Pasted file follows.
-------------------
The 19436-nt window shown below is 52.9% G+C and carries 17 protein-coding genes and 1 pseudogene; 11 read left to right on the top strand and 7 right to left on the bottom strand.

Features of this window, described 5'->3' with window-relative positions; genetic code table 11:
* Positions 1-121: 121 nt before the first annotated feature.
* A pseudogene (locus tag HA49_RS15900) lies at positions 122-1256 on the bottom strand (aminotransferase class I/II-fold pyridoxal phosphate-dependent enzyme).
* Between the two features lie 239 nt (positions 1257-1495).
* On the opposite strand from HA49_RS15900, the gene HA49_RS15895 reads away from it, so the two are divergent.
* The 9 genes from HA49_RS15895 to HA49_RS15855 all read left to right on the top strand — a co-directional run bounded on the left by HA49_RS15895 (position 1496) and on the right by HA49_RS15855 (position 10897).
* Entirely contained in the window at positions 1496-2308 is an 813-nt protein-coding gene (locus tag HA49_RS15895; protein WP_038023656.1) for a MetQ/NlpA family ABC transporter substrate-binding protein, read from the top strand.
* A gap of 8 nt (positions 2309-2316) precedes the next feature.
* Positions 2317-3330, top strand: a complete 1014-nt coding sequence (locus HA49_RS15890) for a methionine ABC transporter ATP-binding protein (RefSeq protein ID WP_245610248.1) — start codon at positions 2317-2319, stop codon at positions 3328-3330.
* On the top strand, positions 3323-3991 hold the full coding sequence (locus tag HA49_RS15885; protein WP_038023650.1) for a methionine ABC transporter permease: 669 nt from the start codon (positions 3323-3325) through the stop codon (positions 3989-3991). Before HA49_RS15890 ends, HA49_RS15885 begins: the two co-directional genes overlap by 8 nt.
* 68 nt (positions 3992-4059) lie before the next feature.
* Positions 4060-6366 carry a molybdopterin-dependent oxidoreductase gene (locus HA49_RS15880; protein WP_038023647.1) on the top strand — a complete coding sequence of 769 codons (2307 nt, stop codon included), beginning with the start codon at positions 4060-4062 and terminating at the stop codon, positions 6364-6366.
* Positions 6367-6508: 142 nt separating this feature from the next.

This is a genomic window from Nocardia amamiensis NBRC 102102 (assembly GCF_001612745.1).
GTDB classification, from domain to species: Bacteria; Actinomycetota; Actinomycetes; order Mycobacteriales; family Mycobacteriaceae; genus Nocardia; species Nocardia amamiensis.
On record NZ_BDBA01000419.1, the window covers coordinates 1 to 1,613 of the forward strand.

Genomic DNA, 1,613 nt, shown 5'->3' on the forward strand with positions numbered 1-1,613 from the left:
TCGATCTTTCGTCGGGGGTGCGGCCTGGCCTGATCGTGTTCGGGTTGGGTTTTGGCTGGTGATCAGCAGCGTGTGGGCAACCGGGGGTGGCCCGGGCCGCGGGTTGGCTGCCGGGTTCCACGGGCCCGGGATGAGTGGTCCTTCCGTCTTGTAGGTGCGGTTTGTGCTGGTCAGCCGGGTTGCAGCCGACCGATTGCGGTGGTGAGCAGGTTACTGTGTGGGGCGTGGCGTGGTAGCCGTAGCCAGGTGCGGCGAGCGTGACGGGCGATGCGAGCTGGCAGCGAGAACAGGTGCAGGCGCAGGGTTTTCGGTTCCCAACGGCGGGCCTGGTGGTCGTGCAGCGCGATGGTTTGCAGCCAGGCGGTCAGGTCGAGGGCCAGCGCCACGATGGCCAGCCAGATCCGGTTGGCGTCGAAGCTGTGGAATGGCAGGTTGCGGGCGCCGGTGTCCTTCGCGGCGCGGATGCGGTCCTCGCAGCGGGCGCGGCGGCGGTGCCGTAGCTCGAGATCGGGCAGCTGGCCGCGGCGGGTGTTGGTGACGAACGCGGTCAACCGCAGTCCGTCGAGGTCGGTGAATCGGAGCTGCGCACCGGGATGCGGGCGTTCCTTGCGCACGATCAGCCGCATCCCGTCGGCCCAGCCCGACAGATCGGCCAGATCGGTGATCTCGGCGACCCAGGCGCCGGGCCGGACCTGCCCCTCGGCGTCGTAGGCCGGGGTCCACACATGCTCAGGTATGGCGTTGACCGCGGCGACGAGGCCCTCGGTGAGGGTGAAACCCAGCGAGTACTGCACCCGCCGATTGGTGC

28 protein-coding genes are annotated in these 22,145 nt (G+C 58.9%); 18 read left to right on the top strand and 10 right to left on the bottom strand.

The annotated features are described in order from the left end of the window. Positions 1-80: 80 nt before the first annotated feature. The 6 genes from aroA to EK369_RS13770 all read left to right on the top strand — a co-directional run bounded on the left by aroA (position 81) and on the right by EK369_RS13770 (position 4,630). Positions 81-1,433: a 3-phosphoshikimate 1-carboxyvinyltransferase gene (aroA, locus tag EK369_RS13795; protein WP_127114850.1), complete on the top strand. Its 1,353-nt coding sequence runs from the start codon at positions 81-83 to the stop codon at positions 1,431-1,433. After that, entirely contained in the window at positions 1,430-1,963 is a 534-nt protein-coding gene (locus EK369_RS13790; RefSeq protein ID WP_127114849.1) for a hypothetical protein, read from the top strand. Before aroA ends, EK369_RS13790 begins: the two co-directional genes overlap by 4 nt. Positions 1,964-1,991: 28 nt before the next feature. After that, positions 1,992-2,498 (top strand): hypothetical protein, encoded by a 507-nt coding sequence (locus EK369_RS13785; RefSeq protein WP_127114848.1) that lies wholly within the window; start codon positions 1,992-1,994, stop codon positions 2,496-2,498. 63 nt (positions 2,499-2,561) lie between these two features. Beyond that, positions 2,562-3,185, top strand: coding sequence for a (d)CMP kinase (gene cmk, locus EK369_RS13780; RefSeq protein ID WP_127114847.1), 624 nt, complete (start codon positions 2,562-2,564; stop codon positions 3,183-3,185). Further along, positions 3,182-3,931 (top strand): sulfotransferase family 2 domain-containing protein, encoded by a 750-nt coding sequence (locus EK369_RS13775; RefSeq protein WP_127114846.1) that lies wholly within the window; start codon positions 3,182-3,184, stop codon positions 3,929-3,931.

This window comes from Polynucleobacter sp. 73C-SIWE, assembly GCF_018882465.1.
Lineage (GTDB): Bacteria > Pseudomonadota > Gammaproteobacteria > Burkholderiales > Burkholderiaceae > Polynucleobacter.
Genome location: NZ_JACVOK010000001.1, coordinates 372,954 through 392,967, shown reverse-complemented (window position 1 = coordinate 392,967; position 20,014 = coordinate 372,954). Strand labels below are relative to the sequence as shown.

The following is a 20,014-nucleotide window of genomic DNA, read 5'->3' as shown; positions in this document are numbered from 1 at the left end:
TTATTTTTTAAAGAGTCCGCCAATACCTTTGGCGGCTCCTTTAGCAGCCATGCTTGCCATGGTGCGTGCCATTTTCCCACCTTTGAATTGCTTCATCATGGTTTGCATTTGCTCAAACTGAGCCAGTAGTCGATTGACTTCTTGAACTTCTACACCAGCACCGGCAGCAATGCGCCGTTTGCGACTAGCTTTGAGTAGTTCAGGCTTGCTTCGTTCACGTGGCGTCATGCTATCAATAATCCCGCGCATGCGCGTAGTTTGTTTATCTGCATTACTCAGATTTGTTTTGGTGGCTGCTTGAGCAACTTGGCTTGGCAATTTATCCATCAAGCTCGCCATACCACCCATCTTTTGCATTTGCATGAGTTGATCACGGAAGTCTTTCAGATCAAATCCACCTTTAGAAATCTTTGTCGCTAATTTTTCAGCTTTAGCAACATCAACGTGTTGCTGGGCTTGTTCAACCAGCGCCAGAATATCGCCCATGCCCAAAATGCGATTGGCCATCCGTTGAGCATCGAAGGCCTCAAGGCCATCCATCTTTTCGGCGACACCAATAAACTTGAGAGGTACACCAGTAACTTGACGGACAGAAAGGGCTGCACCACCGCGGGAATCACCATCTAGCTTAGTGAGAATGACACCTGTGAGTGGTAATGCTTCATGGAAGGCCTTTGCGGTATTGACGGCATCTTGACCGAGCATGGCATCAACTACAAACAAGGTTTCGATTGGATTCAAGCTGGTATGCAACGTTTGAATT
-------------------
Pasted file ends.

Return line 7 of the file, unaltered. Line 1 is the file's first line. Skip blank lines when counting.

* The 9 genes from HA49_RS15895 to HA49_RS15855 all read left to right on the top strand — a co-directional run bounded on the left by HA49_RS15895 (position 1496) and on the right by HA49_RS15855 (position 10897).